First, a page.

Health officials, however, have repeatedly highlighted the affordability of the plans to many people. The new tally report revealed how many people are getting financial assistance with their Obamacare insurance.
Nearly 85 percent, or 9.4 million of all Obamacare customers, received federal subsidies, or tax credits, to help lower the cost of their monthly premiums. Those subsidies are available to people who have low or moderate household incomes earning between one and four times the federal poverty level, or $20,090 to $80,360 for a family of three.
Premium subsidies can significantly reduce the actual premiums paid by a customer, particularly if they have lower incomes. The average subsidy nationally was $291 per month.
Counihan, during the last open enrollment, repeatedly pointed out that most customers on the exchanges would be able to find a plan costing them $100 or less in monthly premiums after the subsidies are factored in.
Another 57 percent or so of all customers nationally additionally receive subsidies to lower the amount of out-of-pocket health costs they are personally charged when receiving medical services or medications, according to the new report. Those so-called cost-sharing reductions are available to people whose household incomes are below 250 percent of the poverty level, or $50,225 for a family of three, and who sign up for "silver" Obamacare plans.
Silver plans, which cover the costs of about 70 percent of health services, are by far the most popular Obamacare plans, with 7.72 million people customers this year, or nearly 70 percent of all plan selections.
But the value of cost-sharing subsidies drops off the higher one's income. That is one factor that Laszewski and others have cited when they note that enrollment in Obamacare plans is relatively low among higher-income groups.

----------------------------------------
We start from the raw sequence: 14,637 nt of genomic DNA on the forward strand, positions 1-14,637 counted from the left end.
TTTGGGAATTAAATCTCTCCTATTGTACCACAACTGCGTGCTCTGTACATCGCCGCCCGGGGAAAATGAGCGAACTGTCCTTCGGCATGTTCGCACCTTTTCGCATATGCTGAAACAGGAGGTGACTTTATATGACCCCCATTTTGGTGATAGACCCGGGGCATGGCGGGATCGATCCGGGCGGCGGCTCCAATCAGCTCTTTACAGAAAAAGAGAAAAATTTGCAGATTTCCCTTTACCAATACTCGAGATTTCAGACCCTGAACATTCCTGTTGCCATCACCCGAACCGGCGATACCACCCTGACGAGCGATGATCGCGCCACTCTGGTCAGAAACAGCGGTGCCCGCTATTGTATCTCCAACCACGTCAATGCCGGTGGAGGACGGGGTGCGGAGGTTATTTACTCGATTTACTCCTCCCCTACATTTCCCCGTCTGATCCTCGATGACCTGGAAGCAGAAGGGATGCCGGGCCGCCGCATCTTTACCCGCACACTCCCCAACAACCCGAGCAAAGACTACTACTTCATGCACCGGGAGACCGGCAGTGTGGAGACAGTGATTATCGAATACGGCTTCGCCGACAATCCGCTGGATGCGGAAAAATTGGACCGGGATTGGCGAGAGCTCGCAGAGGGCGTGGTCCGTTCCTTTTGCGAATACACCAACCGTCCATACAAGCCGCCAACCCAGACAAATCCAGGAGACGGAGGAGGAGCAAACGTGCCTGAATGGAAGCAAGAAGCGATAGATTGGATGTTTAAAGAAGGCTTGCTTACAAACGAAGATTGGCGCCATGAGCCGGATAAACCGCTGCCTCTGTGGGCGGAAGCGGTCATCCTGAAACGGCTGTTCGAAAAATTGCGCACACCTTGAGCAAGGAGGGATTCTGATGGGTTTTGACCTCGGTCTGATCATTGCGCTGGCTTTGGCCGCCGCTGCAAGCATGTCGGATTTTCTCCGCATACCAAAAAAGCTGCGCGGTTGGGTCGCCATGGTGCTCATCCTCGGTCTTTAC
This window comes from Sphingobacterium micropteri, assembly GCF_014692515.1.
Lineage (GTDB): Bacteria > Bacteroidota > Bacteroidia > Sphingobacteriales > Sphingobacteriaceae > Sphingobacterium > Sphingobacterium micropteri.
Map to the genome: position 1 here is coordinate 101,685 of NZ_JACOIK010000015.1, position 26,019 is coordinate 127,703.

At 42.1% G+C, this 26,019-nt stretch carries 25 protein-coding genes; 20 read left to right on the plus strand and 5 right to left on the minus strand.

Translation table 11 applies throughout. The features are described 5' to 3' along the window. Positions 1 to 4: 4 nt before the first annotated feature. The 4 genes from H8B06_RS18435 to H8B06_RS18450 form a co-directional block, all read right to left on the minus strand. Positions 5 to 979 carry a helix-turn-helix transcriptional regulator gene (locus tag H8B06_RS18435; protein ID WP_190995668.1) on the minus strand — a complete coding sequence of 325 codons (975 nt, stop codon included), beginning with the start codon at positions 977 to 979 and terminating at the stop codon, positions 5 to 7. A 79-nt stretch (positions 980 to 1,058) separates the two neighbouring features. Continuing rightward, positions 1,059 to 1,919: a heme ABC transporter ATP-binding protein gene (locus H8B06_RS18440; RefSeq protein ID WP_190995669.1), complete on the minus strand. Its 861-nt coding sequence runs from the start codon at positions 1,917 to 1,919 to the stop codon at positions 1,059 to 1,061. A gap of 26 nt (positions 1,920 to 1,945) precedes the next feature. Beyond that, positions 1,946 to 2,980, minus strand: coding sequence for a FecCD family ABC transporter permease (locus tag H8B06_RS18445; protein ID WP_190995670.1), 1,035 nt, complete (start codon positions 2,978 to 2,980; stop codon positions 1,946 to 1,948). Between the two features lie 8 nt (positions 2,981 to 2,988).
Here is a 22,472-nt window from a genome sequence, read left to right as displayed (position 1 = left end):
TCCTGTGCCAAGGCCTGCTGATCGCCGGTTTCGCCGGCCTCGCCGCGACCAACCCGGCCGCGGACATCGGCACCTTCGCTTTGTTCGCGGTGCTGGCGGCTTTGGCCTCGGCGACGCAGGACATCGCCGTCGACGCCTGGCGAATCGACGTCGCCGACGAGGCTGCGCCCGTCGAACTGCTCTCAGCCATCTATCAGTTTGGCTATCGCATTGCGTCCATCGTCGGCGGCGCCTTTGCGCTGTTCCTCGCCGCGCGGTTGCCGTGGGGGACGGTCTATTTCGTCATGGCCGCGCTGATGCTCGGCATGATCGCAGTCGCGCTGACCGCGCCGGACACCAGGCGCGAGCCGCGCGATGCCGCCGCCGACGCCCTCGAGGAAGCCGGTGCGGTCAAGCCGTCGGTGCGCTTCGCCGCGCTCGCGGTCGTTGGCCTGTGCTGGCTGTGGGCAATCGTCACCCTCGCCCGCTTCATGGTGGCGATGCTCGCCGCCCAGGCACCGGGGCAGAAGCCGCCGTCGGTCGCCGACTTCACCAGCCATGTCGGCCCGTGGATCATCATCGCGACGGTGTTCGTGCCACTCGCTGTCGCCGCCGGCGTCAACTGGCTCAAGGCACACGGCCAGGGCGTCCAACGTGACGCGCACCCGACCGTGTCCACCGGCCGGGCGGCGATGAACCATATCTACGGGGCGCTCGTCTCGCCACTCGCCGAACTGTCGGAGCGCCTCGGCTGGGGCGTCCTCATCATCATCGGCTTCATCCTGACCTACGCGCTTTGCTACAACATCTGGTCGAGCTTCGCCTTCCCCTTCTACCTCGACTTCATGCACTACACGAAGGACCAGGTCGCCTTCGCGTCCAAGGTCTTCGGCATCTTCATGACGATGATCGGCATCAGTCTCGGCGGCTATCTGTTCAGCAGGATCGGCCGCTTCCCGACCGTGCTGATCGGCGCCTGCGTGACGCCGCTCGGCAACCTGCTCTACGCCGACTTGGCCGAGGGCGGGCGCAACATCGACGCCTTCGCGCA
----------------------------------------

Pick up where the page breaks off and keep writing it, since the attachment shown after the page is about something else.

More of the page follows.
A report by the Avalere Health consultancy shows that 81 percent of the potential Obamacare exchange customers who earned between 1 and 1.5 times the poverty level selected a health plan during the most recent open enrollment.
But only 45 percent of the potential customers earning between 151 percent and 200 percent of poverty signed up. And only about a third of the potential exchange customers earning between 201 and 250 percent of poverty signed up.
Just 2 percent of the potential exchange enrollees who earn above 400 percent of poverty — the limit for receiving premium subsidies — selected a plan. People who earn more than 400 percent of poverty pay full price for the monthly premiums, and would be most affected by the price hikes proposed for next year.
Also susceptible to those price increases are people who purchase individual health plans outside of the Obamacare marketplaces. Subsidies are available only to eligible customers on those marketplaces.